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Roaring Shadows: Macey Book 2 (The Gardella Vampire Hunters 8)

By:Colleen Gleason


~ Terror and Hope ~


Munții Făgăraș

In the Mountains of Romania

Against Victoria’s very vociferous arguments, Sebastian had insisted on being the one to wear the rings.

If he was wrong that the Rings of Jubai were all that was needed for protection, enabling the wearer to safely dip his hand into Lilith the Dark’s enchanted pool, it was only right Sebastian should be the one to find out.

After all, he’d already lost half a finger—not to mention his heart, twice—in this bloody damned vampire business. There were days…oh, many of them, he wished he had turned down the opportunity to wear a vis bulla. It would have made his life a lot less stressful, living in blissful ignorance of the undead.

And aside from all the logical arguments he’d listed for the stubborn, loud-of-volume Victoria Gardella’s benefit, Sebastian had a compelling need to be the one to test the pool. He didn’t know why—for most often, Sebastian was more than happy to take the easier course of action whenever possible. He didn’t like getting his clothing rumpled or stained.

The pool looked like glass, and the light from their dancing torches cast perfect illuminating circles over it. The water was perfectly smooth, mirrorlike in an unnatural way.

Sebastian knelt down, the uneven, rocky ground uncomfortable beneath his knees.

Victoria and their companion, another Venator named Michalas, stood guard. Neither wanted Sebastian to fall or be knocked, pulled, or otherwise introduced unexpectedly into the pool—and he sure as hell didn’t trust the three vampires Lilith had sent with them. He was thankful for Victoria and Michalas standing over him as protection so he could concentrate on the matter at hand.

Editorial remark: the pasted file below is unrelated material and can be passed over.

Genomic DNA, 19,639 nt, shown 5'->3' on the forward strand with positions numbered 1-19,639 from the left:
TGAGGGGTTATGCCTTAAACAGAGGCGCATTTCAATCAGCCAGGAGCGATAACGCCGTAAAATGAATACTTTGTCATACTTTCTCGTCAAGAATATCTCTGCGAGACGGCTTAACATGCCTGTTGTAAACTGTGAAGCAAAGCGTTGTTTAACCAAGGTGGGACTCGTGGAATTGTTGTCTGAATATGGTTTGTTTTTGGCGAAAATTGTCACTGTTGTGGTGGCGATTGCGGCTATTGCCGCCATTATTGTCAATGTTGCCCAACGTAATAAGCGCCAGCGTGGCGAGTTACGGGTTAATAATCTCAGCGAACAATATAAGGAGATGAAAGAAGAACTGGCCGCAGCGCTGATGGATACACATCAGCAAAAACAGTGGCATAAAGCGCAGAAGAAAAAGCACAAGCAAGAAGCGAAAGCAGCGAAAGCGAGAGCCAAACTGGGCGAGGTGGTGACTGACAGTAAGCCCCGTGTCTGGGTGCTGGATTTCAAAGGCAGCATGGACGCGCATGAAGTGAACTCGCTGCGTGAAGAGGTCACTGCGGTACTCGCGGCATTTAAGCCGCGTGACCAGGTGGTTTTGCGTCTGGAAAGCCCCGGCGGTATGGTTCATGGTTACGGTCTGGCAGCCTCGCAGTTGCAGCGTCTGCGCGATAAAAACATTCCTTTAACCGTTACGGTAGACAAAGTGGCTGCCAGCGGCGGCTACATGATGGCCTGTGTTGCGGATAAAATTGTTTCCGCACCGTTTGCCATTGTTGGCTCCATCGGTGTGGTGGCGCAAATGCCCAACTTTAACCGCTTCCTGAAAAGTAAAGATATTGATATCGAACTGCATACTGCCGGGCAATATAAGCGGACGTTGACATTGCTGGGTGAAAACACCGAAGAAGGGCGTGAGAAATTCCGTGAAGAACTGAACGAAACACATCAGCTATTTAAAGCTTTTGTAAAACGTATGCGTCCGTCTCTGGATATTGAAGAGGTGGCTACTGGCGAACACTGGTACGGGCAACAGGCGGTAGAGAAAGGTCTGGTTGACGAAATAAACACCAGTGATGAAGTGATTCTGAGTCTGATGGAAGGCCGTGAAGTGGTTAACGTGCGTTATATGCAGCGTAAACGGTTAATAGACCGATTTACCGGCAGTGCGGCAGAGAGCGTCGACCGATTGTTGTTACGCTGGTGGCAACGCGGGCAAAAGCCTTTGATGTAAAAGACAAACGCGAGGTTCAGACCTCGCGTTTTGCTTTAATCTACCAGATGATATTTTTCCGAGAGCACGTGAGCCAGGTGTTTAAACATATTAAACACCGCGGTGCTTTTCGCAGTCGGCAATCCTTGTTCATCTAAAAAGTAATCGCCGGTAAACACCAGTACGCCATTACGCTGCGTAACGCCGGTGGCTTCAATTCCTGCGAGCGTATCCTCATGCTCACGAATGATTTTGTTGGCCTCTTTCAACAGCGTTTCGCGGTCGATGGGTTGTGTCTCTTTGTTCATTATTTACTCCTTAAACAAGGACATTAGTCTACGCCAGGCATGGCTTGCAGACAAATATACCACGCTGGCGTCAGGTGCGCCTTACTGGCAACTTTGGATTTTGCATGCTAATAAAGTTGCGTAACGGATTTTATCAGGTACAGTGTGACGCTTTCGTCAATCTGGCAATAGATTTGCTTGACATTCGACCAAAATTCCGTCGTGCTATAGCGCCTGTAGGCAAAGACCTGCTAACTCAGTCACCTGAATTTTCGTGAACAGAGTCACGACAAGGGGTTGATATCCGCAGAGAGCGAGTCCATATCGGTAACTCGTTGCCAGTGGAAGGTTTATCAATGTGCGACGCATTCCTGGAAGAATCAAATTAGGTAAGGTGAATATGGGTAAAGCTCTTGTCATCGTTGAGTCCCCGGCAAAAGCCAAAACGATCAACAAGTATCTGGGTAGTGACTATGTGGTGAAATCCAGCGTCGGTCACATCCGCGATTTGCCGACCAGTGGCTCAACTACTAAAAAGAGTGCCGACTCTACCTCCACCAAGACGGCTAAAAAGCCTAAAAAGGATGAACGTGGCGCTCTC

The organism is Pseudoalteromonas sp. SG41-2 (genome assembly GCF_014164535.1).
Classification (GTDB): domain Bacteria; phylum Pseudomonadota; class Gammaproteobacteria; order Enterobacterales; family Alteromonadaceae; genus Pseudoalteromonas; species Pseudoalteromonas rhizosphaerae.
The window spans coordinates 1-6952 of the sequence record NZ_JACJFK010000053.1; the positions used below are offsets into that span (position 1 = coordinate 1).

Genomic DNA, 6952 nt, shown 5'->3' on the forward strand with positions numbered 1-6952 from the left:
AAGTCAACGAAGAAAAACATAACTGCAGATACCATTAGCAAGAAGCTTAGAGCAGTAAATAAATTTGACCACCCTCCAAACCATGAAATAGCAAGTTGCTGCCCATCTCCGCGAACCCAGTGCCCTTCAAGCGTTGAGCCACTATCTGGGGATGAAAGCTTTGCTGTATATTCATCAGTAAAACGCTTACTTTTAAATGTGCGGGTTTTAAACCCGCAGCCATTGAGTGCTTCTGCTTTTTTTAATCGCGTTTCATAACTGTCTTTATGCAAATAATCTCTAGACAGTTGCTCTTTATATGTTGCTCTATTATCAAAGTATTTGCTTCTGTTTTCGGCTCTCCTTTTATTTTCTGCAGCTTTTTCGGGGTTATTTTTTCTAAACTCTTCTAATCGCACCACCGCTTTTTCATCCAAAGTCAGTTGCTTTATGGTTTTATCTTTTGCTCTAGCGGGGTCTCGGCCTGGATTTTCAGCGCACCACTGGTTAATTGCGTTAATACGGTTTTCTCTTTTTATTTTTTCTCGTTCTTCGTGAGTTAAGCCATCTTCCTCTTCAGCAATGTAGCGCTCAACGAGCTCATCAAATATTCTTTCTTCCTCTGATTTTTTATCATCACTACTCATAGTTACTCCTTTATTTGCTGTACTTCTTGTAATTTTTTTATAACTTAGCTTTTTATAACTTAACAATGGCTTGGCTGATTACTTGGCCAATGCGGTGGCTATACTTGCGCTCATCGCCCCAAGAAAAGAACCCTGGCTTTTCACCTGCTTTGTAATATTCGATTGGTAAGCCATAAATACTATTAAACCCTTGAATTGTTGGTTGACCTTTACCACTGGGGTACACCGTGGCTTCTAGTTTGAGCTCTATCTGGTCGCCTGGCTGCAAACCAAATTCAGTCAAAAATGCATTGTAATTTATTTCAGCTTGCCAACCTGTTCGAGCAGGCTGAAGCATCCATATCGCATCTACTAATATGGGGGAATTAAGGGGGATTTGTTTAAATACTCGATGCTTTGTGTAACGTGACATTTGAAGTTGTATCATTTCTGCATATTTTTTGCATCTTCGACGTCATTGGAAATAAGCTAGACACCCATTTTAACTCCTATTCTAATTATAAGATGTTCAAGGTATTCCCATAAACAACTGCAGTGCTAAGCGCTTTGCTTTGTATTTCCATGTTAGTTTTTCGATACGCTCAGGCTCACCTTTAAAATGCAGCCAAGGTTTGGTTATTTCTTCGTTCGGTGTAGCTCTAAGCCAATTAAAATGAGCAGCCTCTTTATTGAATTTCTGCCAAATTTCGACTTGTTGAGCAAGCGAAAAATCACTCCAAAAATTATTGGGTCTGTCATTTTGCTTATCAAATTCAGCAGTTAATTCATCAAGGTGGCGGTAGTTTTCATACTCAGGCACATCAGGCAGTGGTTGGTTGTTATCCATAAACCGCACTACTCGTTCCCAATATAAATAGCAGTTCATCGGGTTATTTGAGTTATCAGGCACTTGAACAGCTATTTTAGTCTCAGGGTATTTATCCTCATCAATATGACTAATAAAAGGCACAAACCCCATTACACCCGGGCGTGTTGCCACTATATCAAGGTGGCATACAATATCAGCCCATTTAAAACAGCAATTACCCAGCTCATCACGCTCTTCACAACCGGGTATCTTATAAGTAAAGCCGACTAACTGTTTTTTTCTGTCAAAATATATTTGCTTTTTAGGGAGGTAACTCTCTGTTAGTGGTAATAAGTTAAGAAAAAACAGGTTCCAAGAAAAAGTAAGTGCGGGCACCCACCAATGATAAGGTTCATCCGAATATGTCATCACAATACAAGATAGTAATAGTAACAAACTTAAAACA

“Are you certain you want to do this?” Victoria knelt next to him, her hazel eyes and lush mouth much too close.

“Of course. Never let it be said I passed up a chance to be heroic.” Sebastian managed a crooked smile. “I don’t think the pool can be very deep—it’s hardly larger than a kitchen table.”

But the water—if that’s what it was—was far from harmless. When Sebastian used a stick to penetrate the perfect reflection of the surface, the branch vibrated alarmingly in his hand. He pulled it out, droplets of water flinging everywhere like perfect spheres of mercury.

The section of the branch that had been submerged was charred and smoking.

“Well, that’s comforting,” he muttered as he moved closer to the edge. He could see every detail of his face reflected in the pool, which showed no indication its surface had just been disturbed by an inquisitive branch.

In the reflection, Victoria’s and Michalas’s heads were on either side of his shoulders, and the flames of their torches flickered yellow and orange above them.

Sebastian carefully lowered the little finger of his left hand—the hand without the five copper Rings of Jubai—to the water. He figured since that digit was already mutilated, cut off at the second knuckle, he had little to lose anymore.

When the blunt tip of his finger connected with the very top of the surface, he gasped. The pain was so incredible, he whipped his hand back immediately.

The end of his finger was black where the flesh had burned away. To his shock, he could even see the gleam of white bone in the center of the charred skin.

God Almighty.

“Let me do it.” Victoria, of course, holding out her hand. As if he was actually going to give her the rings.

“No. It’s not for you to do. The rings will protect me.” Flexing the fingers on his right hand—each one decorated by a braided band of copper—Sebastian offered a quick prayer. Hope I’m right about this.

Then he shoved his hand into the pool.

The water remained as still as glass, but his fingers penetrated with no effort. Though he felt no pain, the edge of the water seemed to slice against his arm. But when he removed his hand, expecting to see blood, there was nothing. Not even a scratch.

Nothing splattered. Instead, the substance rolled off in strange spherical drops onto the water, then were absorbed into the mirrored surface once more.

Sebastian immersed his hand once again.

The pool surged and pressed against his arm, but there was no real pain. Just an eerie awareness of its latent power. The bottom felt sandy and smooth, without the slime of seaweed or the random bump of stone.

Victoria’s hands gripped his shoulders as he inched closer to the edge. Her steadiness allowed him to reach further, but he paused for a moment, noticing the image of his face on the water—and Victoria’s just behind him.

He focused on their reflections as he blindly searched the pool until he felt something sharp and pointed. He paused, observing the shape with his fingers.